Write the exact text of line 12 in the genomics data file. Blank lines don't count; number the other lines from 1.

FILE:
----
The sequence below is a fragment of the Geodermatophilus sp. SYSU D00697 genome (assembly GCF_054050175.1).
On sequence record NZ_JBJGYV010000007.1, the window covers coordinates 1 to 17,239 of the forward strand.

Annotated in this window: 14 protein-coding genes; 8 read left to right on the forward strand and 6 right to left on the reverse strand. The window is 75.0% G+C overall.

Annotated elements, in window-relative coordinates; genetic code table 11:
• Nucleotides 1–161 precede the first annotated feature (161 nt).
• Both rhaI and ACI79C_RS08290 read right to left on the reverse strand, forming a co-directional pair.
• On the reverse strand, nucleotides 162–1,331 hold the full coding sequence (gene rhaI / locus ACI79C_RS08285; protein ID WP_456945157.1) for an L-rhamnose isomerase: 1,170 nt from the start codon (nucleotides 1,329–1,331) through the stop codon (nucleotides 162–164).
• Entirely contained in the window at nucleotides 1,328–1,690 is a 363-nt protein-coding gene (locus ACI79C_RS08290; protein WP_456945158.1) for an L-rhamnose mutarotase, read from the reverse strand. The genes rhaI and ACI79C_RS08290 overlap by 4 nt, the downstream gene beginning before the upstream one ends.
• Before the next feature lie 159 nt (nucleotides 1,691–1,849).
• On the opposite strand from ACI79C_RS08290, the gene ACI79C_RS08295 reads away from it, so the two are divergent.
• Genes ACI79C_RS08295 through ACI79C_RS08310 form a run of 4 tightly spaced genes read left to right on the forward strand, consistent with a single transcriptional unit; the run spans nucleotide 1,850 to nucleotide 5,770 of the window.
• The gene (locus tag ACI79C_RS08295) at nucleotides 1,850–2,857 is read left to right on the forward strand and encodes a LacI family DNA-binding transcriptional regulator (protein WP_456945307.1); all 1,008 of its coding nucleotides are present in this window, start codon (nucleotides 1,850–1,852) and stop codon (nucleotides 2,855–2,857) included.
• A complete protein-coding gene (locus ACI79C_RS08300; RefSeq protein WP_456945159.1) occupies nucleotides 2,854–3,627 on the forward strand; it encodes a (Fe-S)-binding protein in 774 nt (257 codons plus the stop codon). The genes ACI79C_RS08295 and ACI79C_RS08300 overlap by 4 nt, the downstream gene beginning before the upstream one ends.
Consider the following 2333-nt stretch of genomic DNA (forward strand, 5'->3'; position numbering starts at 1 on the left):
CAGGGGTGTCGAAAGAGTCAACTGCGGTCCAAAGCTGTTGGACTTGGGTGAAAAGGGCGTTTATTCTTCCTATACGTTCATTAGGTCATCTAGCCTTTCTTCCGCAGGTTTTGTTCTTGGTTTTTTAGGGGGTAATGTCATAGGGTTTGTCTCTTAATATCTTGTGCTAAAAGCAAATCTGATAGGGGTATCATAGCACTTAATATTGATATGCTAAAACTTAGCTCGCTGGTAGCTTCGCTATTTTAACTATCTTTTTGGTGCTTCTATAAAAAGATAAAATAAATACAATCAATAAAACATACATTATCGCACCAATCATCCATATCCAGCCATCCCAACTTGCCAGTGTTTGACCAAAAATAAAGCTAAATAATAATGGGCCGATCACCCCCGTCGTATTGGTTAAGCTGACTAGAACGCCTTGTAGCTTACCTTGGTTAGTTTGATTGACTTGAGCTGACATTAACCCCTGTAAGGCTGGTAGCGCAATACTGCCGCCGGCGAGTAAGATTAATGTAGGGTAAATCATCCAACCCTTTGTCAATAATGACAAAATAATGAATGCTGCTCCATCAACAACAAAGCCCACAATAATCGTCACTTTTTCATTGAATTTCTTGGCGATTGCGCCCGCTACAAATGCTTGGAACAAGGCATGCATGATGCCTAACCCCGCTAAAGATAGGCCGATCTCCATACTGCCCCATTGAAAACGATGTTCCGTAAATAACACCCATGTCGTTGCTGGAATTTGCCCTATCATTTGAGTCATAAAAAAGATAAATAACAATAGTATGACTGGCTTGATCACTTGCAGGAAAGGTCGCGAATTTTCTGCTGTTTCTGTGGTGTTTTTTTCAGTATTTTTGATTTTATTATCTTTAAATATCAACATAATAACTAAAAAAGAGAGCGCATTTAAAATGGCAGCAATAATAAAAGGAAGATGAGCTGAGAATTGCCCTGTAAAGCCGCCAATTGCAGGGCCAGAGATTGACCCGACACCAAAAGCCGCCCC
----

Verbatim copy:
• The gene (locus tag ACI79C_RS08295) at nucleotides 1,850–2,857 is read left to right on the forward strand and encodes a LacI family DNA-binding transcriptional regulator (protein WP_456945307.1); all 1,008 of its coding nucleotides are present in this window, start codon (nucleotides 1,850–1,852) and stop codon (nucleotides 2,855–2,857) included.